Using a pas­try blender, or, rub­bing the mix­ture be­tween your fin­gers, work quickly to cut or rub the but­ter into the dry in­gre­di­ents un­til it is in pieces the size of small hazel­nuts.

Sprin­kle half the ice-cold wa­ter over the but­ter mix­ture. Using your hands or a rub­ber spat­ula, lightly toss the dry mix­ture un­til the dough just be­gins to hold to­gether. Con­tinue to add wa­ter in small amounts un­til it be­comes a rough but pli­able dough. The dough should just hold to­gether when pressed to the side of the bowl.

Turn the dough out onto a lightly floured work sur­face and di­vide into two por­tions. Shape the dough into 5- to 6-inch di­am­e­ter flat, round disks and wrap them tightly in plas­tic wrap. Chill the dough in the re­frig­er­a­tor for at least 45 min­utes to two hours or prefer­ably overnight.

To make using a food pro­ces­sor:

Com­bine the flour, salt, and sugar in the bowl of the food pro­ces­sor fit­ted with the steel cut­ting blade and process for a few sec­onds to com­bine.

Place the bowl in the freezer for 30 min­utes, or un­til the in­gre­di­ents and the bowl are well chilled. With the food pro­ces­sor off, add half of the cold but­ter and pulse 3-5 sec­onds, or un­til rough and peb­bly. Add the re­main­ing cold but­ter and pulse 4-5 sec­onds, or un­til the mix­ture ap­pears rough, with ir­reg­u­lar pieces of but­ter ap­prox­i­mately the size of small wal­nuts.

Sprin­kle ap­prox­i­mately half of the ice-cold wa­ter over the dry mix­ture with the food pro­ces­sor off. Pulse the pro­ces­sor for 3-5 sec­onds, or un­til just com­bined. Check the dough by press­ing it to the side of the bowl; if it does not hold to­gether, add a small amount of the wa­ter and check again. When the mix­ture is pressed to the side of the bowl and it presses to­gether and stays to­gether, re­move it from the bowl and turn it out onto a lightly floured work sur­face.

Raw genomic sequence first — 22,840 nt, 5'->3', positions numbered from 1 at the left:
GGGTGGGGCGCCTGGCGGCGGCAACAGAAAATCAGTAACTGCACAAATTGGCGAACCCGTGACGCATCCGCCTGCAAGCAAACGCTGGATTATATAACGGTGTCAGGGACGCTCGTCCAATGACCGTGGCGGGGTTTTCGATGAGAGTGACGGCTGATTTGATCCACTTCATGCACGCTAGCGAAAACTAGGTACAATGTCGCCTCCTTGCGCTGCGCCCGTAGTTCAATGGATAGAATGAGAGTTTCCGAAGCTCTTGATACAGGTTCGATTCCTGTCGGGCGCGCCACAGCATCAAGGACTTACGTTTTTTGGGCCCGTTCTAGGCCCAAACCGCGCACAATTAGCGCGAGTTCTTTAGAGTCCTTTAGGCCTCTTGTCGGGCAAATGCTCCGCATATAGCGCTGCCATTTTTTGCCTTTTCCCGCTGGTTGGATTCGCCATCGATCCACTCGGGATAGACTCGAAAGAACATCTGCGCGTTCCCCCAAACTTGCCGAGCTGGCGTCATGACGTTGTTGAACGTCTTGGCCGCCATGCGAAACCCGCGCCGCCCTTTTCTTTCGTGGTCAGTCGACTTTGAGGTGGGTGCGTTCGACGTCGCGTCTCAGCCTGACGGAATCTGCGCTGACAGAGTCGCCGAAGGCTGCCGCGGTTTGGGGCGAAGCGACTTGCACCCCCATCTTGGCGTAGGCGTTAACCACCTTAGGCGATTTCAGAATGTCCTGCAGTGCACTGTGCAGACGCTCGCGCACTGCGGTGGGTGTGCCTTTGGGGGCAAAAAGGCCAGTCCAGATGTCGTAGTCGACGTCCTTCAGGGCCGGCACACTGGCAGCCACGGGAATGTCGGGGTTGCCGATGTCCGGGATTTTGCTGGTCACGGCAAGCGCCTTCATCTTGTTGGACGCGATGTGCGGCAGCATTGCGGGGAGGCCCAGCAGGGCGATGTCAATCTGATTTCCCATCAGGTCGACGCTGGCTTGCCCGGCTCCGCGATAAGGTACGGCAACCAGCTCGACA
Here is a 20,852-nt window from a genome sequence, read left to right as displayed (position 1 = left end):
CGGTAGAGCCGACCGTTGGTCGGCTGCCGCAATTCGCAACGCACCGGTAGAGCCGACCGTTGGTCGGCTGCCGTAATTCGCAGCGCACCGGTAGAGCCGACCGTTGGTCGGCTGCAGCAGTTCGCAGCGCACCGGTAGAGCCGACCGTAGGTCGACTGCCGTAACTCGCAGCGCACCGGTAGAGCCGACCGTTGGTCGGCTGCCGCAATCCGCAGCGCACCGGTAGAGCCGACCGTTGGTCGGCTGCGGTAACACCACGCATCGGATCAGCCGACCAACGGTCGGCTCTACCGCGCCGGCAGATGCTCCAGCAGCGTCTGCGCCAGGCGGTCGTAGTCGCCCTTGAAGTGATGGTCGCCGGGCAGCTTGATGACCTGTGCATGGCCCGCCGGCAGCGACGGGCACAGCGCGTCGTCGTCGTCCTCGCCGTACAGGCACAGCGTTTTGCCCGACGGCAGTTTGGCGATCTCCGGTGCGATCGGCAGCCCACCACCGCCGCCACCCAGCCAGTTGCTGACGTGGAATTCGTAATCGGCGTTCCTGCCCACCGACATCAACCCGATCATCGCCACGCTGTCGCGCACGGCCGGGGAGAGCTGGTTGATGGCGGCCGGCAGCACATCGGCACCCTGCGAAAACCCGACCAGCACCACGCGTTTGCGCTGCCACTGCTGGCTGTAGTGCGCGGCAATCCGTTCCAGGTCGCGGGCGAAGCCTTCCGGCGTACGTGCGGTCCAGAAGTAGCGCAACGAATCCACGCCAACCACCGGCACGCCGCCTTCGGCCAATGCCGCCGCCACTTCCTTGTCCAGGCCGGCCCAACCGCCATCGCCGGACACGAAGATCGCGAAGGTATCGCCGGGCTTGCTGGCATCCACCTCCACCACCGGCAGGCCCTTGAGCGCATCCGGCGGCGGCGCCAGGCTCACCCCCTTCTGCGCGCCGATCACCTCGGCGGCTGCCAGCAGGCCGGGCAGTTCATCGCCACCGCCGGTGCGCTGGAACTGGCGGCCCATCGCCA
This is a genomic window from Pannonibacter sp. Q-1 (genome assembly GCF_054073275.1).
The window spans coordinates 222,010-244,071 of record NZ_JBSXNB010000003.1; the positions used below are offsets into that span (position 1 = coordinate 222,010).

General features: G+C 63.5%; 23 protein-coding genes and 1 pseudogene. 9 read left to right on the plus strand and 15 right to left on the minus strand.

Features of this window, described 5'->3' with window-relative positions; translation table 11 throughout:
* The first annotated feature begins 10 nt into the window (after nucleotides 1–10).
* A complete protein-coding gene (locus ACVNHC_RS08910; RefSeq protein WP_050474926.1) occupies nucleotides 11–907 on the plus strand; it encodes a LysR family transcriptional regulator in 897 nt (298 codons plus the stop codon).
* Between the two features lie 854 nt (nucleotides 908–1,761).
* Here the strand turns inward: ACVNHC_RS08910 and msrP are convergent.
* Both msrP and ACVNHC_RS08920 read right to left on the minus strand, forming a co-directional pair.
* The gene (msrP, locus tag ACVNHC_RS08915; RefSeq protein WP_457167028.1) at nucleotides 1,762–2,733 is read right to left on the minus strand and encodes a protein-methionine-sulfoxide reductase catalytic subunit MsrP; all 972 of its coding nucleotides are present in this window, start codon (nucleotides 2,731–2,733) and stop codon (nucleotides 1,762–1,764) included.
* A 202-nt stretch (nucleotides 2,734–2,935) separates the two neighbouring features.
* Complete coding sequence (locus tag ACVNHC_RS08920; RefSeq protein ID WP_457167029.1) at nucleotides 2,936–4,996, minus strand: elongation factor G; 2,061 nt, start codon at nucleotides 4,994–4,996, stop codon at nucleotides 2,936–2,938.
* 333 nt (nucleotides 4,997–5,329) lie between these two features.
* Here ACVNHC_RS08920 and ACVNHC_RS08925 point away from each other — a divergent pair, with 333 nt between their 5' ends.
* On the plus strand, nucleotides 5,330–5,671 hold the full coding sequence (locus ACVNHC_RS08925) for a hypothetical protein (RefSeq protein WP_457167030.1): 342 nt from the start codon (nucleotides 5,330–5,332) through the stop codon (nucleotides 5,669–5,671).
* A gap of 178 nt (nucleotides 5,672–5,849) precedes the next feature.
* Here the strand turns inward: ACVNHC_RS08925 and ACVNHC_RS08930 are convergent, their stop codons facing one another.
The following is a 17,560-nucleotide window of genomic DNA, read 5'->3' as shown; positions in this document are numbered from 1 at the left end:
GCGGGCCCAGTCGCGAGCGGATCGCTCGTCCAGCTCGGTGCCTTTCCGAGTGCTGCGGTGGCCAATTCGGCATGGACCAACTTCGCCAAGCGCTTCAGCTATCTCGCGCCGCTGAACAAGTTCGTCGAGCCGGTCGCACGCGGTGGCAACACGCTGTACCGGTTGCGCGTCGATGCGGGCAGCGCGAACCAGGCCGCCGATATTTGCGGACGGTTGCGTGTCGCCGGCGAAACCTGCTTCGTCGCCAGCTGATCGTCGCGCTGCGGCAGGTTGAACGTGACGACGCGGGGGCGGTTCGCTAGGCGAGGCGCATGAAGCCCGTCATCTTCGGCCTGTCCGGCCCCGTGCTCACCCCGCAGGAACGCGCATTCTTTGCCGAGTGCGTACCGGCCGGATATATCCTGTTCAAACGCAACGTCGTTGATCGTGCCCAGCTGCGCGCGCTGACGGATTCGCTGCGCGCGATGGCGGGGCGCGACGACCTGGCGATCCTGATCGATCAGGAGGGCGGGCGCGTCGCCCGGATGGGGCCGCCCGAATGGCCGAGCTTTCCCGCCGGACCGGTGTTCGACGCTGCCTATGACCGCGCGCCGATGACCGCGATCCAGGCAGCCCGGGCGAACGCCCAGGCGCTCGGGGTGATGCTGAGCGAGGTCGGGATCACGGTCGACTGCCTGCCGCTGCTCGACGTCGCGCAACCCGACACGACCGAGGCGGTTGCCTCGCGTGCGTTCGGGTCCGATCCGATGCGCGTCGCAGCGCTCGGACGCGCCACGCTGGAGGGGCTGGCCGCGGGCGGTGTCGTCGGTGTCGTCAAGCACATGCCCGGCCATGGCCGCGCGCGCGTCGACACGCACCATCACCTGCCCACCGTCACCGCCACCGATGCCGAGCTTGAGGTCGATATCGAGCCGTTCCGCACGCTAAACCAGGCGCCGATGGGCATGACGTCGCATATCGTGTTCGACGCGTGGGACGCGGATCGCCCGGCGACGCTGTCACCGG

Do not al­low the mix­ture to form a ball or mass of dough in the bowl; if you al­low this to oc­cur, you have over­mixed the dough and it will be tough.

Di­vide the dough into two por­tions and shape it into 5to 6-inch di­am­e­ter flat, round disks. Wrap the disks tightly in plas­tic wrap and chill in the re­frig­er­a­tor for at least 45 min­utes to two hours or prefer­ably overnight, or un­til firm.

To make using a stand mixer:

Com­bine the flour, salt, and sugar in the bowl of the mixer and place in the freezer for 30 min­utes, or un­til the bowl and in­gre­di­ents are well chilled. Re­move the bowl from the freezer and place on the mixer. Using the pad­dle at­tach­ment, blend the dry in­gre­di­ents on low speed for 15 sec­onds, or un­til com­bined. With the mixer off, add the but­ter pieces to the mix­ing bowl and then com­bine on medium speed for 1-2 min­utes, or un­til the but­ter is in pieces no larger than small wal­nuts, but no smaller than peas.

Sprin­kle ap­prox­i­mately half of the ice-cold wa­ter over the dry mix­ture and blend on low speed for 30-60 sec­onds, or un­til just com­bined. Con­tinue to add the liq­uid in small amounts un­til the mix­ture tran­si­tions from a slightly pow­dery ap­pear­ance with chunks of but­ter, to a grav­elly rough dough. When the dough just holds to­gether when pressed to the side of the bowl, re­move from the bowl and turn out onto a lightly floured work sur­face. At this stage, do not add too much liq­uid or over­work the dough, as it will cause your crust to be­come tough.

Di­vide the dough into two por­tions and shape it into 5to 6-inch di­am­e­ter flat, round disks. Wrap the disks tightly in plas­tic wrap and chill in the re­frig­er­a­tor for at least 45 min­utes to two hours or prefer­ably overnight, or un­til firm.

Nu­tri­tion in­for­ma­tion per serv­ing: 703 calo­ries; 353 calo­ries from fat; 40 g fat (6 g sat­u­rated; 1 g trans fats); 138 mg choles­terol; 416 mg sodium; 80 g car­bo­hy­drate; 4 g fiber; 40 g sugar; 10 g pro­tein.

PHIL MANSFIELD—THE CULI­NARY IN­STI­TUTE OF AMER­ICA VIA AP

This Oct. 14 photo pro­vided by The Culi­nary In­sti­tute of Amer­ica shows pecan pie in Hyde Park. This dish is from a recipe by the CIA.